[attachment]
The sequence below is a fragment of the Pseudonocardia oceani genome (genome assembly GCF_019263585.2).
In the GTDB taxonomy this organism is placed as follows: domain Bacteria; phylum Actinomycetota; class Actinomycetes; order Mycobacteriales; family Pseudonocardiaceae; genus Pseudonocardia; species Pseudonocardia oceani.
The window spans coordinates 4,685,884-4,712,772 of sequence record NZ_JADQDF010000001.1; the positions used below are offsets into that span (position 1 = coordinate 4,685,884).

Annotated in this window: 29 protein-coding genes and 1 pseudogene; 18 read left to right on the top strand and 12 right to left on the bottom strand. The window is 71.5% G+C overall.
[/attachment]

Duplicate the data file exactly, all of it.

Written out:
The sequence below is a fragment of the Pseudonocardia oceani genome (genome assembly GCF_019263585.2).
In the GTDB taxonomy this organism is placed as follows: domain Bacteria; phylum Actinomycetota; class Actinomycetes; order Mycobacteriales; family Pseudonocardiaceae; genus Pseudonocardia; species Pseudonocardia oceani.
The window spans coordinates 4,685,884-4,712,772 of sequence record NZ_JADQDF010000001.1; the positions used below are offsets into that span (position 1 = coordinate 4,685,884).

Annotated in this window: 29 protein-coding genes and 1 pseudogene; 18 read left to right on the top strand and 12 right to left on the bottom strand. The window is 71.5% G+C overall.